SURREY â€” Trustees and parents of the provinceâ€™s largest school district are calling on the provincial government to step up their funding commitments to education.
As part of the provinceâ€™s annual consultation period through its Select Standing Committee on Finance and Government Services, residents and organizations are able to send the government feedback prior to the writing of the 2015-16 budget.
In a release, the Surrey Board of Education says the underfunding of education is leading to direct cuts to services that support childrenâ€™s learning and that â€œthe governmentâ€™s commitment to fiscal discipline cannot come at the expense of childrenâ€™s futures.â€
Board chair Shawn Wilson said there are currently 6,000 students in 280 portables and that number has increased 41 per cent from 2003 to 2014, costing an estimated $4.2 million per year. Wilson noted that if adequate funding were in place, the district could have hired 50 more teachers with the same funds.
â€œThese teaching positions could be of extraordinary help in dealing with class size and composition,â€ he said.
Other risings expenses left to the district include energy costs and employee benefits, both of which the board say are not covered in the provinceâ€™s funding increases.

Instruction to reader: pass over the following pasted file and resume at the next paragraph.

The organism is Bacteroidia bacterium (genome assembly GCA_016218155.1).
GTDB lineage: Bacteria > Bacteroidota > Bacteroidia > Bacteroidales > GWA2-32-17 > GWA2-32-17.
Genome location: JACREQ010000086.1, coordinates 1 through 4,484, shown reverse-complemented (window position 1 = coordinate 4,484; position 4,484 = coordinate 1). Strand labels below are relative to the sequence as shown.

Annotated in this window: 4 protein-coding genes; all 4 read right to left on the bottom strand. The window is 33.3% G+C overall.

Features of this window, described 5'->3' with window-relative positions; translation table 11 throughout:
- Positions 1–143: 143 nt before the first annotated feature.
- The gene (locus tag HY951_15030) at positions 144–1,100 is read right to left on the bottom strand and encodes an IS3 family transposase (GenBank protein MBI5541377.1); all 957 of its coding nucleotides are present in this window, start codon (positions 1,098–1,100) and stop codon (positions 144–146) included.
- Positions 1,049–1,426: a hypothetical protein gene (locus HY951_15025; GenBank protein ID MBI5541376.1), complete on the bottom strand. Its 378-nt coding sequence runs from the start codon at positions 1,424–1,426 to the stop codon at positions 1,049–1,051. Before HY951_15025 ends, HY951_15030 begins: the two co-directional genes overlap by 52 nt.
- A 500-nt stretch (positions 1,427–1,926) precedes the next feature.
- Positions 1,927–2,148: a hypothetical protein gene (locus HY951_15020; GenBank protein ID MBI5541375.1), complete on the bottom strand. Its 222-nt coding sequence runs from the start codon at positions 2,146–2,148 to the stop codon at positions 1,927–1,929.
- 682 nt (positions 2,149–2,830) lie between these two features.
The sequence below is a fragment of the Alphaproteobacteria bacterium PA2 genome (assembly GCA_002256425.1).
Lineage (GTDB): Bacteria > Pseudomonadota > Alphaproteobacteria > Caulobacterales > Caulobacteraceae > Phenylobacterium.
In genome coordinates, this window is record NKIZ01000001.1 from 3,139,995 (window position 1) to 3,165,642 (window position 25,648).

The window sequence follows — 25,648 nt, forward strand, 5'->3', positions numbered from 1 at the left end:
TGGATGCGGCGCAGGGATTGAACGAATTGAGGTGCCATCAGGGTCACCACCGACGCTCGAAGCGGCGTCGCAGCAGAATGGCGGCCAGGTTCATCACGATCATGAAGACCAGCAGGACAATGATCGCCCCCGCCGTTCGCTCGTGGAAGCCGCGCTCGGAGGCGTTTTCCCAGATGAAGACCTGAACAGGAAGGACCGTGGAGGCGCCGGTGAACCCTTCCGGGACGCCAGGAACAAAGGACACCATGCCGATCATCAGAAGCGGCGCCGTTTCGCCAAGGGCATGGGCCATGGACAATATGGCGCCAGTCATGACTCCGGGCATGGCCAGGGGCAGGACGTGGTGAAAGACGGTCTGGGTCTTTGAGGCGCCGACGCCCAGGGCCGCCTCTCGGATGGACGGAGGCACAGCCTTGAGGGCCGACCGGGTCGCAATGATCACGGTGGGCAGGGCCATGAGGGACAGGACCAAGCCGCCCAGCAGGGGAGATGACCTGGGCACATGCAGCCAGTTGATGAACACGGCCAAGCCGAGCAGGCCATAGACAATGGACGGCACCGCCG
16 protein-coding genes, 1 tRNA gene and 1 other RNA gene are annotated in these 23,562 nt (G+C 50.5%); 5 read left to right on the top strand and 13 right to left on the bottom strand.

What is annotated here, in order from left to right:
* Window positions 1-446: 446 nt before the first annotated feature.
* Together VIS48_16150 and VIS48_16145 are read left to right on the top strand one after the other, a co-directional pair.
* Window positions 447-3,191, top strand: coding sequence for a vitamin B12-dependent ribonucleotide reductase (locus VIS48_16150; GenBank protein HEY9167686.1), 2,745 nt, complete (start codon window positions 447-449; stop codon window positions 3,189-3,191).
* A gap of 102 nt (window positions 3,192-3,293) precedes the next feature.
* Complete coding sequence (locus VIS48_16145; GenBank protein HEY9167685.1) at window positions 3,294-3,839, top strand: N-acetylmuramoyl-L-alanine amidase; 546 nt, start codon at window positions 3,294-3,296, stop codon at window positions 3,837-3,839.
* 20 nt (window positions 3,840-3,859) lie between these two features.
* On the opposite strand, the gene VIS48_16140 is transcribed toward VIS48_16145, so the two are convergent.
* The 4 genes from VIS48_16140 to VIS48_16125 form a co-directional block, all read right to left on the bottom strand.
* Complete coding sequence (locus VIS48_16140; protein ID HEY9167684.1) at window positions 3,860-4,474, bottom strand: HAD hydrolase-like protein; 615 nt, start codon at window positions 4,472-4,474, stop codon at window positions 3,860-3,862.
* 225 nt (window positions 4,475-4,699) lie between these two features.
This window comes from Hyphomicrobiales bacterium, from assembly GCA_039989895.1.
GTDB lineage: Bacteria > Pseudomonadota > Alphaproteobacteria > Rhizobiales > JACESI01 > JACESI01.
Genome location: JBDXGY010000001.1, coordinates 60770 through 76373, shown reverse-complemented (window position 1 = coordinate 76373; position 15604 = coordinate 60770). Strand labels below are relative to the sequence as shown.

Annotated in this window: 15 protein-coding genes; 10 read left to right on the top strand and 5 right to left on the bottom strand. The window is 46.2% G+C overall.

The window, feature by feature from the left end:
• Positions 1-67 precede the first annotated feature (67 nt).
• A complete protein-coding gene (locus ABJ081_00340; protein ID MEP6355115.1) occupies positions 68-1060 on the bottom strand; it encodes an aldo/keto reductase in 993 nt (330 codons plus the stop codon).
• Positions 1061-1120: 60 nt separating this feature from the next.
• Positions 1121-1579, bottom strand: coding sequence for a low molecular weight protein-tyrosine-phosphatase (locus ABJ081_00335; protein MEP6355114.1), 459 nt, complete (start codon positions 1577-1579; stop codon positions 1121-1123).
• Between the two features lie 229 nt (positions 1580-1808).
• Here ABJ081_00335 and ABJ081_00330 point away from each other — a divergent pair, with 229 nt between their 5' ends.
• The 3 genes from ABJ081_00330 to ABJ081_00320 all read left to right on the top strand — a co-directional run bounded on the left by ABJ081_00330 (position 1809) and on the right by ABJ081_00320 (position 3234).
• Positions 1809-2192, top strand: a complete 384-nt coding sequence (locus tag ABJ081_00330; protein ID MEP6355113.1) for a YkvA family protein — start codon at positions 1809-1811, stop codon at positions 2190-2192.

â€œIf boards of education are to be successful in their goals, they must be able to rely on adequate and sustainable funding,â€ Wilson said. â€œWe know that an investment now will ensure a bright future for our children.â€
Bob Holmes, on leave from the Surrey District Parent Advisory Council while he runs for trustee, also submitted a letter to the province expressing similar concern. While Surreyâ€™s rapid growth should work in the districtâ€™s favour when it comes to funding, Holmes says the slow movement of funds instead works to the detriment of the district.
â€œSince we are looking at four to five years from a funding announcement to kids being in a school, the recent news that the province has asked districts not to submit capital funding plans this year is nothing short of appalling,â€ he wrote. â€œItâ€™s not fair to our parents to put them in a position where they feel like they need to constantly raise funds to ensure their childrenâ€™s classrooms have everything they need. But most importantly, itâ€™s not fair to our children, and all the children of this province, to give them less and less support every year.â€